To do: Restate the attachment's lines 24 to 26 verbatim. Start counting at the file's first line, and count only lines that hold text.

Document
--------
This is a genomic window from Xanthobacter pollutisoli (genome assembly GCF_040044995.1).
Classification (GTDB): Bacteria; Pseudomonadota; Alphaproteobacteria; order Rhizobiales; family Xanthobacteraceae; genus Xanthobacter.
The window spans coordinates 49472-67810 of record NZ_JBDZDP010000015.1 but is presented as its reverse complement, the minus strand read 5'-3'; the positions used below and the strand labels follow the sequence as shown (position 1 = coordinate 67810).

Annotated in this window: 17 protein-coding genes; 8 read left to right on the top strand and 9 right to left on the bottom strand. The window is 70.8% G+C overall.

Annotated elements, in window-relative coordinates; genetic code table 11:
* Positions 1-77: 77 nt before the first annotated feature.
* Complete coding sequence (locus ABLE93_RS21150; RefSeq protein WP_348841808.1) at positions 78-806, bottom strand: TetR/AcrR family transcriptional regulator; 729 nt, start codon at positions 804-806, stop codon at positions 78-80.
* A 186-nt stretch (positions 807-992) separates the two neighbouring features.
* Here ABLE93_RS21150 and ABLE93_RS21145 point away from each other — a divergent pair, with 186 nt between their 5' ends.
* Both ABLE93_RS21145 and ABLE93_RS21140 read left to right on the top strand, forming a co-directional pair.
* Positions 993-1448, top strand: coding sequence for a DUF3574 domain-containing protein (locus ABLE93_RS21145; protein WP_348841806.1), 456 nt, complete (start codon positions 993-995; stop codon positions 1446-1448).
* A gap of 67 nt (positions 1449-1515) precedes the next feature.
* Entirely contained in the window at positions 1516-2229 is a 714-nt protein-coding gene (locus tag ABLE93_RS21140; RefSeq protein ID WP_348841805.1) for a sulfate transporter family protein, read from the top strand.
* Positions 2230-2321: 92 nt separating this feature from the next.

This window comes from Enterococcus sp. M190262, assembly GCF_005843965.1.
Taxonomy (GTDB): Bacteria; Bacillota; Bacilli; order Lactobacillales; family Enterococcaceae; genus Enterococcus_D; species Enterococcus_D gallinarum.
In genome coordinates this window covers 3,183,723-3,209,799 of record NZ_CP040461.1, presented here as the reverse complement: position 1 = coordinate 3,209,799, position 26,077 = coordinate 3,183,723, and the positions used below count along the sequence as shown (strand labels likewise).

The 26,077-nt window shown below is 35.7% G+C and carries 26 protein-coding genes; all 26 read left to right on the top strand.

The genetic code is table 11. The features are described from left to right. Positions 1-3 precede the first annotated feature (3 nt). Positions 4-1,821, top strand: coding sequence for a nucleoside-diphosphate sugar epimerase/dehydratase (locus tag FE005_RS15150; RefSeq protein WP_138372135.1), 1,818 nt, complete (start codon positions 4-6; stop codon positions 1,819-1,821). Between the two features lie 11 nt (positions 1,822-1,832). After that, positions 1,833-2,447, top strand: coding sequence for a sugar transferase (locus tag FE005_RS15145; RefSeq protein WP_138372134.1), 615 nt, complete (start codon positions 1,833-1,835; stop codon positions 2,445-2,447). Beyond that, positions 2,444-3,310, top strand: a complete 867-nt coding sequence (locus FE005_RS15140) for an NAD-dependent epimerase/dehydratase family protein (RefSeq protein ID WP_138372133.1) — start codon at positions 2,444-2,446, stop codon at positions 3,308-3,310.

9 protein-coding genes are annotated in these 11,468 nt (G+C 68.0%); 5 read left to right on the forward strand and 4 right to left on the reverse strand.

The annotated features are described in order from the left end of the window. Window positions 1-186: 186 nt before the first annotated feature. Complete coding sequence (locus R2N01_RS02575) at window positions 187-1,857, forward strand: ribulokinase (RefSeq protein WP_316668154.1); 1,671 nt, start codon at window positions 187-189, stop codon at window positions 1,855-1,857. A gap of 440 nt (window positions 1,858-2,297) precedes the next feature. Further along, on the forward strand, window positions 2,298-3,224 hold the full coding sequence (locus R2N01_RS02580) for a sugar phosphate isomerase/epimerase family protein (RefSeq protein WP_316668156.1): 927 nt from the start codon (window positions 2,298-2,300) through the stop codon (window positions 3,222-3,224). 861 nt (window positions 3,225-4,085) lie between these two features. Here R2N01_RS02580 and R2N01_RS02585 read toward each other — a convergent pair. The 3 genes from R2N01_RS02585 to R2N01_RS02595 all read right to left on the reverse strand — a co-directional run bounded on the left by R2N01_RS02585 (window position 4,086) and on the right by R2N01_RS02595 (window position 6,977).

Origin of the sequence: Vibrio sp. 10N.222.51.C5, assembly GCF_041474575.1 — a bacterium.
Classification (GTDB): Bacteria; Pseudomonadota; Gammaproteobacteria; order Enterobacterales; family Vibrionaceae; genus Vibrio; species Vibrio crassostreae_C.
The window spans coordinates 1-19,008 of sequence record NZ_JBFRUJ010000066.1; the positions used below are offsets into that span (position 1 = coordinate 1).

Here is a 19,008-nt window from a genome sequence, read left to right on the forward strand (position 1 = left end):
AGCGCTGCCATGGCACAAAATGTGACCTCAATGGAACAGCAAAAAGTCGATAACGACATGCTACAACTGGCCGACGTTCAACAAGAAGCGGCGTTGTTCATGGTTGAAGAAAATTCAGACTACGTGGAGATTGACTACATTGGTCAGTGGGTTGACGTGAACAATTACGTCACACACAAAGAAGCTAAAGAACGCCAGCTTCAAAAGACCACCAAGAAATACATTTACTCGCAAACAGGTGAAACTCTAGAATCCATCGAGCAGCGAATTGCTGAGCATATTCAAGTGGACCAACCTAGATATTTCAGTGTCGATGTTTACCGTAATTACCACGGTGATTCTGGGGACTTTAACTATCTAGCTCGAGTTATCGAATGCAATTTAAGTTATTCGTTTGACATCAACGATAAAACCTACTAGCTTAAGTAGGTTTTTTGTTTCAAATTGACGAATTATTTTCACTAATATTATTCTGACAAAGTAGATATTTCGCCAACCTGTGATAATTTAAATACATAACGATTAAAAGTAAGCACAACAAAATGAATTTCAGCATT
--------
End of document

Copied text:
The window spans coordinates 1-19,008 of sequence record NZ_JBFRUJ010000066.1; the positions used below are offsets into that span (position 1 = coordinate 1).

Here is a 19,008-nt window from a genome sequence, read left to right on the forward strand (position 1 = left end):
AGCGCTGCCATGGCACAAAATGTGACCTCAATGGAACAGCAAAAAGTCGATAACGACATGCTACAACTGGCCGACGTTCAACAAGAAGCGGCGTTGTTCATGGTTGAAGAAAATTCAGACTACGTGGAGATTGACTACATTGGTCAGTGGGTTGACGTGAACAATTACGTCACACACAAAGAAGCTAAAGAACGCCAGCTTCAAAAGACCACCAAGAAATACATTTACTCGCAAACAGGTGAAACTCTAGAATCCATCGAGCAGCGAATTGCTGAGCATATTCAAGTGGACCAACCTAGATATTTCAGTGTCGATGTTTACCGTAATTACCACGGTGATTCTGGGGACTTTAACTATCTAGCTCGAGTTATCGAATGCAATTTAAGTTATTCGTTTGACATCAACGATAAAACCTACTAGCTTAAGTAGGTTTTTTGTTTCAAATTGACGAATTATTTTCACTAATATTATTCTGACAAAGTAGATATTTCGCCAACCTGTGATAATTTAAATACATAACGATTAAAAGTAAGCACAACAAAATGAATTTCAGCATT